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strange memory/file problem

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in all my years of programming, this is by far the most mysterious error i've come across. i have a program that generates a bitmap and saves it to a file. my test image has a greater red value on the right and a greater green value on the bottom. it should look like this with a size of 196,662 bytes: but for some reason it turns out like this with a size of 197,174 bytes: after careful study it appears that any time a pixel component is supposed to be written as 0A, it writes it as 0D 0A instead. this doesn't make any sense, because my fwrite function only writes 3 chars at a time. so it can't really be a fwrite problem. i'm so unbelievably confused! EDIT: if it makes any difference, the pixel components are converted from double values from 0.0 to 1.0 to unsigned char values from 0 to 255 like this: image2.buf[x].r = (unsigned char)(int)( image.buf[x].rgb.r * 255.0 ); image2.buf[x].g = (unsigned char)(int)( image.buf[x].rgb.g * 255.0 ); image2.buf[x].b = (unsigned char)(int)( image.buf[x].rgb.b * 255.0 );

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Are you padding everything properly?
My 24bpp BMP loader loads
RGBRGBRGB___
RGBRGBRGB___
..... from the file
and the file lines are padded out to some multiple of 4 bytes.
and if it is 24bpp, then there is also one extra byte of padding on that line.


//BMP header stuff...
//.....
//.....
//Load the Data
unsigned int stride = ((sizeX * channels)%4)==0?(sizeX * channels):((sizeX * channels)+1);
unsigned int bytesUsed = sizeX * channels;
unsigned int padding = stride-bytesUsed ;

for(size_t y = 0; y < sizeY; y++)
{
byte *LinePtr = &(data[stride*y]);

if ( !fread ( LinePtr, bytesUsed, ifile ) )
{ fclose(ifile); return false; }

if ( fseek (ifile, padding, SEEK_CUR) )
{ fclose(ifile); return false; }

}


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0x0A is the newline character ("\n"), which is translated to a CRLF (0x0D 0x0A, "\r\n") when writing text files on Windows. Open the output file in binary mode instead (e.g. with fopen(fn, "wb")) and it should work correctly.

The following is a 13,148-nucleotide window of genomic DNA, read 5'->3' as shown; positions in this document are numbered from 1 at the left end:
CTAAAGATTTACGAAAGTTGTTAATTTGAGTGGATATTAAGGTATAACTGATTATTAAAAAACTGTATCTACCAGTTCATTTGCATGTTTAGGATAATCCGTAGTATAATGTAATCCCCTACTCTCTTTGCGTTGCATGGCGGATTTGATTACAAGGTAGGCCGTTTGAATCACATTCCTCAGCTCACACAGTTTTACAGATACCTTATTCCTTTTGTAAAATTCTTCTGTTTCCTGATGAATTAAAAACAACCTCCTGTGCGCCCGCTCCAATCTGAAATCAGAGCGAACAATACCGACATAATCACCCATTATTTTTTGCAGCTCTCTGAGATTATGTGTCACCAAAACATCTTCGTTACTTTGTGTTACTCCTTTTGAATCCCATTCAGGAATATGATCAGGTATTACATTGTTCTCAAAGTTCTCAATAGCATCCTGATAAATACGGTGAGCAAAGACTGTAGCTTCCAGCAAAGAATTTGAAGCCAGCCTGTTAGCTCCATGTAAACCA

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Open the file in binary mode:

Using C++ streams:
std::ofstream os("file.ext", std::ios::out | std::ios::binary);

or

Using C files:
FILE* os = fopen("file.ext", "wb");

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ahh thanks lots everyone. i never would have thought of that on my own. i've always wondered what binary mode was for.

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It's for, well, writing binary data. :)

Another way you could have helped yourself would be to look up what the characters 0D and 0A are. "Carriage return" and "line feed"... hmm? :) Sounds like it's treating ends of lines specially. "But wait, this is a bitmap; it doesn't have lines, it has rows." And off to Google we go, yes? :)

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Visual C++ (or 2003 .Net anyway, not sure about Express) padds out data structures to cache-aligned boundaries, so your pixel struct/class might be 4 bytes instead of 3. I've had similar troubles with .bmp files before, you'll have to load it as an array of chars and then load it into your data structure manually.

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I assume that's drawing sin(x*y) > 0? It's fun to load into a paint program and zoom out by integer factors (i.e. doing unfiltered pixel sampling), since the number of repeated patterns along each side increases proportionally with the zoom factor. That surprised me when I first encountered it [smile]

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